Continuing the theme from Monday, this is a companion piece (this time posted well after the fact) from last week’s Worst of the Free Financial Advisor podcast. I blather on and on about automating your finances… not because it is one of The Ten Commandments of Personal Finance writing, but because I actually think it is a good idea.
People telling you to automate your finances abound, yet few people explain what that really means. Let’s put pen to paper (or fingers to keyboard) and flesh out how a single renter making $50,000 might divide their funds.
The three account method is a stunningly simple way to automate your finances that only requires a bit of algebra. In essence, you divide your paycheck into ‘fixed expenses’, ‘variable expenses’, and ‘savings’ and separate those into their own ‘pot’, in the form of a bank account.
I’m obviously making this example ridiculously simple. Note that contributions to retirement accounts, insurance, stock purchase plans, and other deductions might come out of your paycheck before you even have an opportunity to set up the three account method. This method still applies to the money which you ‘take home’ after those deductions. Sidebar over; back to the article.
Let’s say Mary is a single renter living in a middle of the road tax state – like Nebraska. Let’s say that Mary gets paid for her job as a data entry technician every two weeks. A quick jaunt over to Paycheck City reveals that she takes home approximately $1,923.08 every two weeks, which whittles down to $1,514.71 after taxes.
Her apartment costs her $900 a month, and she has a $150 car payment and $75 in student loan payments along with $20 in Renter’s Insurance, $200 in utilities, and a $50 prorated share of car insurance ($1,345 in fixed costs). She spends somewhere between $800 and $1100 a month on here credit cards – between food for her and her cat Furball, clothes shopping, and various other shopping trips it’s impossible to know for certain (We take $1,100 to be safe). We’re now ready to set up the Three Account Method!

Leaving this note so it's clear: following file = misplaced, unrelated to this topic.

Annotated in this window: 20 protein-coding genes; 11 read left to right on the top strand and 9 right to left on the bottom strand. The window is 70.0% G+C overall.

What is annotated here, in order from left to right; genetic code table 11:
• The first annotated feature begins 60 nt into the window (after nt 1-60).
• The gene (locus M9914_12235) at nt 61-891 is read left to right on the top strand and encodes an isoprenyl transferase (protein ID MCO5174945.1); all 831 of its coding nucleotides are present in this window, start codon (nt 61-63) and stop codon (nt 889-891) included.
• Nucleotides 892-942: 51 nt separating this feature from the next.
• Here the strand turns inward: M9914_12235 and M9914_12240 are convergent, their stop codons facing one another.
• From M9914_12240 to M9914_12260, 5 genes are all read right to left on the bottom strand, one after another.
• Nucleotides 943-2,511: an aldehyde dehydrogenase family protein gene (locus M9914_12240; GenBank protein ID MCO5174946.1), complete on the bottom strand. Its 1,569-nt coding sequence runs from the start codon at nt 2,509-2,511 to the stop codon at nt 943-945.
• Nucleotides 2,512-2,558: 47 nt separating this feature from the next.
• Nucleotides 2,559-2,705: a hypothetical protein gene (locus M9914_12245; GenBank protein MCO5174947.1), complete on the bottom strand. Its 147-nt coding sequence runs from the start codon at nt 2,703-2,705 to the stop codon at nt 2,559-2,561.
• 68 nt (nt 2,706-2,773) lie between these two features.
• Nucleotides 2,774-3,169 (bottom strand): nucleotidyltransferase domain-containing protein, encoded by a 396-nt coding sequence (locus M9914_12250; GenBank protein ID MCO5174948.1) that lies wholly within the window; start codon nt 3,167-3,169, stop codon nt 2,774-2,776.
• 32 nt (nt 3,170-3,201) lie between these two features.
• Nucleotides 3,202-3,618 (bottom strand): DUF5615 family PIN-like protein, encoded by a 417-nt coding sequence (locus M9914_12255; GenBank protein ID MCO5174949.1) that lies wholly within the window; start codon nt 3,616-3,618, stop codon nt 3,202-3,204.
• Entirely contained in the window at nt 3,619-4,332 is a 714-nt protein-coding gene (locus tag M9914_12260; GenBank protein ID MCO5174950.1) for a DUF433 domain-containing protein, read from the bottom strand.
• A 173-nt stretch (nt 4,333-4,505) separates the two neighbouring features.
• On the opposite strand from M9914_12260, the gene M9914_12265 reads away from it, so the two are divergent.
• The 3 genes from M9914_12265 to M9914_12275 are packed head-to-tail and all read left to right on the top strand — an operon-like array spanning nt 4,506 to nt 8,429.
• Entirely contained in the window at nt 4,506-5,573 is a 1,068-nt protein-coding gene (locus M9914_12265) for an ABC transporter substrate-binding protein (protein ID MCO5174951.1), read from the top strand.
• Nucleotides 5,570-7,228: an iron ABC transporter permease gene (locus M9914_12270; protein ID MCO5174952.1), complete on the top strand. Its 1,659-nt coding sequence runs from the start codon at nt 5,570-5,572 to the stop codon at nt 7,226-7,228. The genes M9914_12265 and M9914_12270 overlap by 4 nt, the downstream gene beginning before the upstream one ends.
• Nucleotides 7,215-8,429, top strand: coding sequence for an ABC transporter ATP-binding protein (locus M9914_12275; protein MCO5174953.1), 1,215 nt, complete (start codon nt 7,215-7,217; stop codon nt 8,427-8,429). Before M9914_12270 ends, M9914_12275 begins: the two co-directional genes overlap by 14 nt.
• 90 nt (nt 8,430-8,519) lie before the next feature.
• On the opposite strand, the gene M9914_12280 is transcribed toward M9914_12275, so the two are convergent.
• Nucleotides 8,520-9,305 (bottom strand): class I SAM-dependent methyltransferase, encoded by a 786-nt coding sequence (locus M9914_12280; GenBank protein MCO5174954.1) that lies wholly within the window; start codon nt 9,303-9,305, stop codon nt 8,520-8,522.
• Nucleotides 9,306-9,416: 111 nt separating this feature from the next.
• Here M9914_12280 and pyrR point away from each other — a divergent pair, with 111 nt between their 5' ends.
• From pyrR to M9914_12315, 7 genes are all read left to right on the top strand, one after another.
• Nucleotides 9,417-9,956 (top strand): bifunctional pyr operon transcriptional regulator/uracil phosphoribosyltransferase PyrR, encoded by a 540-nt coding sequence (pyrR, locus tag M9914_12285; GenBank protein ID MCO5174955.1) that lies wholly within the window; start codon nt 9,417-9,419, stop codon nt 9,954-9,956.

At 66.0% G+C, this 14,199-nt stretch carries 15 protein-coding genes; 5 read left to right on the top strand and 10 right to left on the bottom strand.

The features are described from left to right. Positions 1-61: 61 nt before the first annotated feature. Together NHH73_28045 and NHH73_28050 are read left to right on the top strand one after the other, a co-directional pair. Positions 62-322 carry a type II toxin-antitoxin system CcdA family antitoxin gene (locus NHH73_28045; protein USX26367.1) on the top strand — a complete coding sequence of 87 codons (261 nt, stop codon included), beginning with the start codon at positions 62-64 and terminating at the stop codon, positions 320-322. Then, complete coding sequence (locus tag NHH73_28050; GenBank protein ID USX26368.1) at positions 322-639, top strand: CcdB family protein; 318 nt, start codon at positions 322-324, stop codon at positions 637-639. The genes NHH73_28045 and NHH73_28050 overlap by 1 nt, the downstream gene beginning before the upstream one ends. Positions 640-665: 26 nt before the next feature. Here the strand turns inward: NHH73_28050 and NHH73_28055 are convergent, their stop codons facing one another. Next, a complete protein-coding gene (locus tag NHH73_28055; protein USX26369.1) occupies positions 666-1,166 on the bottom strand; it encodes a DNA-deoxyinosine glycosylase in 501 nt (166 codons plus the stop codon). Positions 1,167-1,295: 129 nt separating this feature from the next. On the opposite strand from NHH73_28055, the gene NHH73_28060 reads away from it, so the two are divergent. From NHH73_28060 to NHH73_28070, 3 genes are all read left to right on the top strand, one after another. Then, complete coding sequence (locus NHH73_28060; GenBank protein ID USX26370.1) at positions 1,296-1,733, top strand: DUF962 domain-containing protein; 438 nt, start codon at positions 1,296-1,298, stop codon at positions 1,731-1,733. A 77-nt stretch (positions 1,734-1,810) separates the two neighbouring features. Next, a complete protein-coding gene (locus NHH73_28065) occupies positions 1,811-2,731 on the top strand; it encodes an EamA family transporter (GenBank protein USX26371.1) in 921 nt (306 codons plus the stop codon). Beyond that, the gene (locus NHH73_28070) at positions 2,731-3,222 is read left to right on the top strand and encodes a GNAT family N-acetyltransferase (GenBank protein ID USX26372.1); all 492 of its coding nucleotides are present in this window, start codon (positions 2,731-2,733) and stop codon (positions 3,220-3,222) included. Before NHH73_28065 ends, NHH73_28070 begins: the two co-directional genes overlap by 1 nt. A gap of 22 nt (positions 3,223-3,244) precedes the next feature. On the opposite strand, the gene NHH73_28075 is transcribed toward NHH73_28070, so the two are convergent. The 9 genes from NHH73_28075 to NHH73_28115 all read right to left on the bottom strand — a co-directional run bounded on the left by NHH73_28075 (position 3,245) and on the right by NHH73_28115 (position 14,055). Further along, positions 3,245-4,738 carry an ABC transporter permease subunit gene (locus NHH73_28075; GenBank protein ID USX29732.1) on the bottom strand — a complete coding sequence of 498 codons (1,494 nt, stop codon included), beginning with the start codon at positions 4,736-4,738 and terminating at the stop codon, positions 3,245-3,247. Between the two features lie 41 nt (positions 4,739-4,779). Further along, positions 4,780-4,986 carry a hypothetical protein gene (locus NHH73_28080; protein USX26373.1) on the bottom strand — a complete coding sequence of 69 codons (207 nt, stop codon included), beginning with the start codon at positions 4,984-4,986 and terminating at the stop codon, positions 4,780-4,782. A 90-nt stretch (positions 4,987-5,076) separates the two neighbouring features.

The Three Account Method
Like many folks, Mary doesn’t have anything approaching an emergency fund. She has $700 in a savings account. Knowing that she spends around $2,445 a month ($2,145 in a lean month), we’d like to see that amount equal to at least $7,000. With $6,300 to go, her finances will be a lot better after we implement the TAM, so Mary edits her direct deposit like so:
Account #1 (Checking): $672.50 per paycheck (let’s round to $675)
Account #2 (Checking): $550 per paycheck
Account #3 (Savings): Balance of Paycheck, or $289.71
Errors in Spending?
It happens… you likely overspend in some months, say a month with lots of birthdays or December. If that’s the case, you can temporarily make up the gap from Savings, and re-implement the strategy fresh in the next month.
The TAM is based on a monthly payment schedule, but you probably receive 26 or 52 paychecks in a year. If that’s the case, deposit the entire ‘extra’ paycheck in savings. So, for theoretical Mary, after one year she would have put 26 * 7,532.46 + 2 * $1,514.71 = $10,561.88 into savings, well past her goal.
Simple. Take money from savings, put it in retirement accounts. This could mean ratcheting your 401(k) contribution higher, contributing to a Roth or Traditional IRA, or (if those are capped) some other form of savings.
Easy, yet effective. Automate your finances today, and as a side benefit you’ll see ideas to cut down your expenses further. What are you waiting for?